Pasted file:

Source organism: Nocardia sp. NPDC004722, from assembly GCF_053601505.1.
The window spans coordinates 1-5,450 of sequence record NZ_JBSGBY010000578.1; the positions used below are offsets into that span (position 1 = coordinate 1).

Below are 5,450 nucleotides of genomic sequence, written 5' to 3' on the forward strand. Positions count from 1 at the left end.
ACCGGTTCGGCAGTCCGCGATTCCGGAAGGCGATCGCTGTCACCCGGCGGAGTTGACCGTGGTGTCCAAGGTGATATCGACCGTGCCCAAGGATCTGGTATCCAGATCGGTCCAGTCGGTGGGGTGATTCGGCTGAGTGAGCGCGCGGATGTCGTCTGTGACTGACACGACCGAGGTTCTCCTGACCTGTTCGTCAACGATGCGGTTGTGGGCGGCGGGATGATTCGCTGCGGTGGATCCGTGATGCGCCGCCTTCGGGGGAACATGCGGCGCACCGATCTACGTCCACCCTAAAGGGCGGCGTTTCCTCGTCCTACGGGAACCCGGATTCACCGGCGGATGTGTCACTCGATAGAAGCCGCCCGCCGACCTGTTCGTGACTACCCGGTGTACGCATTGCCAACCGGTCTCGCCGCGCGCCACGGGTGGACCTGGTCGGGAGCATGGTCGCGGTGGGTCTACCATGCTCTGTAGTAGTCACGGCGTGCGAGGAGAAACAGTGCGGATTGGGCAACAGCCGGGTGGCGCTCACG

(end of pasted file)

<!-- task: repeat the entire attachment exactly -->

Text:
Source organism: Nocardia sp. NPDC004722, from assembly GCF_053601505.1.
The window spans coordinates 1-5,450 of sequence record NZ_JBSGBY010000578.1; the positions used below are offsets into that span (position 1 = coordinate 1).

Below are 5,450 nucleotides of genomic sequence, written 5' to 3' on the forward strand. Positions count from 1 at the left end.
ACCGGTTCGGCAGTCCGCGATTCCGGAAGGCGATCGCTGTCACCCGGCGGAGTTGACCGTGGTGTCCAAGGTGATATCGACCGTGCCCAAGGATCTGGTATCCAGATCGGTCCAGTCGGTGGGGTGATTCGGCTGAGTGAGCGCGCGGATGTCGTCTGTGACTGACACGACCGAGGTTCTCCTGACCTGTTCGTCAACGATGCGGTTGTGGGCGGCGGGATGATTCGCTGCGGTGGATCCGTGATGCGCCGCCTTCGGGGGAACATGCGGCGCACCGATCTACGTCCACCCTAAAGGGCGGCGTTTCCTCGTCCTACGGGAACCCGGATTCACCGGCGGATGTGTCACTCGATAGAAGCCGCCCGCCGACCTGTTCGTGACTACCCGGTGTACGCATTGCCAACCGGTCTCGCCGCGCGCCACGGGTGGACCTGGTCGGGAGCATGGTCGCGGTGGGTCTACCATGCTCTGTAGTAGTCACGGCGTGCGAGGAGAAACAGTGCGGATTGGGCAACAGCCGGGTGGCGCTCACG